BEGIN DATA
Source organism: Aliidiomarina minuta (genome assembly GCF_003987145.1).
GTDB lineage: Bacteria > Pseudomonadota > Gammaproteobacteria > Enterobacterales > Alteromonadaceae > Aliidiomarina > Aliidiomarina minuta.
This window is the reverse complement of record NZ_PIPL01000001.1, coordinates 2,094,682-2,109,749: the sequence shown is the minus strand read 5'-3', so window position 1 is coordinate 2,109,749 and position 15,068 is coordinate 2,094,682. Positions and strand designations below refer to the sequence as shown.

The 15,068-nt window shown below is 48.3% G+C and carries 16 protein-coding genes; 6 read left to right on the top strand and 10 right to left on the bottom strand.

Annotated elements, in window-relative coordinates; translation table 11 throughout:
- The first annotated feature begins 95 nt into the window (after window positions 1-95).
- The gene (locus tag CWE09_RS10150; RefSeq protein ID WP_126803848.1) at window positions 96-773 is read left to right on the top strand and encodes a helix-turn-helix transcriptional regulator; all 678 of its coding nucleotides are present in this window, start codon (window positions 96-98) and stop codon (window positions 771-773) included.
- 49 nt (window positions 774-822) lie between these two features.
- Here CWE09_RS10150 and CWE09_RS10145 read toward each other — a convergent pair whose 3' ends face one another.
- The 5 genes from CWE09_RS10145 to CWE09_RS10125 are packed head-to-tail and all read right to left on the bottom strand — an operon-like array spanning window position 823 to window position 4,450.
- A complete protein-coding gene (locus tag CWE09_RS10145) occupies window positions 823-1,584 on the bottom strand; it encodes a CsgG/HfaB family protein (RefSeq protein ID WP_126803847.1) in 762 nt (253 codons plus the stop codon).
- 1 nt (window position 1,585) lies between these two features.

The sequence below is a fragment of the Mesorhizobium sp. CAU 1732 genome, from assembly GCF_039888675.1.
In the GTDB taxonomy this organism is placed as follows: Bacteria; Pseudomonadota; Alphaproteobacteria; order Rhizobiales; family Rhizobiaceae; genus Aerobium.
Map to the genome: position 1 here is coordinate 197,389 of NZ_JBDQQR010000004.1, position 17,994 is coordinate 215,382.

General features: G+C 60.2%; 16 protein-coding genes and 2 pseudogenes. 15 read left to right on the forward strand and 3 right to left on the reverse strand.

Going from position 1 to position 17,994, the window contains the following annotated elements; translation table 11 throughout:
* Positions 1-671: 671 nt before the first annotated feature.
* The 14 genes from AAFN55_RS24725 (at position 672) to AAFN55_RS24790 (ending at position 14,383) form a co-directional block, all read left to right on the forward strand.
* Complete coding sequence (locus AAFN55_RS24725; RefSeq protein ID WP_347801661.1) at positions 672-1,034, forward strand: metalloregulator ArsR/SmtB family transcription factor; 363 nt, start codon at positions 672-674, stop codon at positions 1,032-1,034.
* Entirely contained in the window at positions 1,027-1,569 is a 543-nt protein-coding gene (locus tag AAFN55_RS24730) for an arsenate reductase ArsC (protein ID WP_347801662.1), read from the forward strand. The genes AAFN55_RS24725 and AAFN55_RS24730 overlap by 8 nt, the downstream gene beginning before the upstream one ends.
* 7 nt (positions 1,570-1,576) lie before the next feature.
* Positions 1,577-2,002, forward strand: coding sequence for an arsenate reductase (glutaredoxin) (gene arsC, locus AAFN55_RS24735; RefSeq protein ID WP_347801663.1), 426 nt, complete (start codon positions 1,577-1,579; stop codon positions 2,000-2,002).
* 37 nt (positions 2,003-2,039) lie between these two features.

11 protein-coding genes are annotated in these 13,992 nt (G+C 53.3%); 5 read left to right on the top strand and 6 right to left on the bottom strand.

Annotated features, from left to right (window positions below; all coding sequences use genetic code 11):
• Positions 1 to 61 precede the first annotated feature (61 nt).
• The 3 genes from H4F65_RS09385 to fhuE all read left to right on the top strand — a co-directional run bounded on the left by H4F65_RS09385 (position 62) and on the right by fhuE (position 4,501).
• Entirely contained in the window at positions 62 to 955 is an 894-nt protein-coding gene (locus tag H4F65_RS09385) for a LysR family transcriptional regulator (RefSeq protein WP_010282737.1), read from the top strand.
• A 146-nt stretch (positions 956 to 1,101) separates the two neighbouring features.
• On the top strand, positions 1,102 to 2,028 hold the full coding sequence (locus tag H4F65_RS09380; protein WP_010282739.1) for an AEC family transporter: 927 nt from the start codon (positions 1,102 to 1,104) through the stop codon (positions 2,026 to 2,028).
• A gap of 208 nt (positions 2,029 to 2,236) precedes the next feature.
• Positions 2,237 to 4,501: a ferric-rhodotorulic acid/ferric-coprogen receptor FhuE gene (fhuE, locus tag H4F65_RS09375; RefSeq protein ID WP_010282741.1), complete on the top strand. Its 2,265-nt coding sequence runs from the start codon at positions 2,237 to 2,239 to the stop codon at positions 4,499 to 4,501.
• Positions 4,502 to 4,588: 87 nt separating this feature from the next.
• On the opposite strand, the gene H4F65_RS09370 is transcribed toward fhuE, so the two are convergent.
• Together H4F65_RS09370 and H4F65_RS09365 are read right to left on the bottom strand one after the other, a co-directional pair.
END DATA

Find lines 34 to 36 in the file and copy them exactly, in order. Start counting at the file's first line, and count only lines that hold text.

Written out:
• Positions 4,502 to 4,588: 87 nt separating this feature from the next.
• On the opposite strand, the gene H4F65_RS09370 is transcribed toward fhuE, so the two are convergent.
• Together H4F65_RS09370 and H4F65_RS09365 are read right to left on the bottom strand one after the other, a co-directional pair.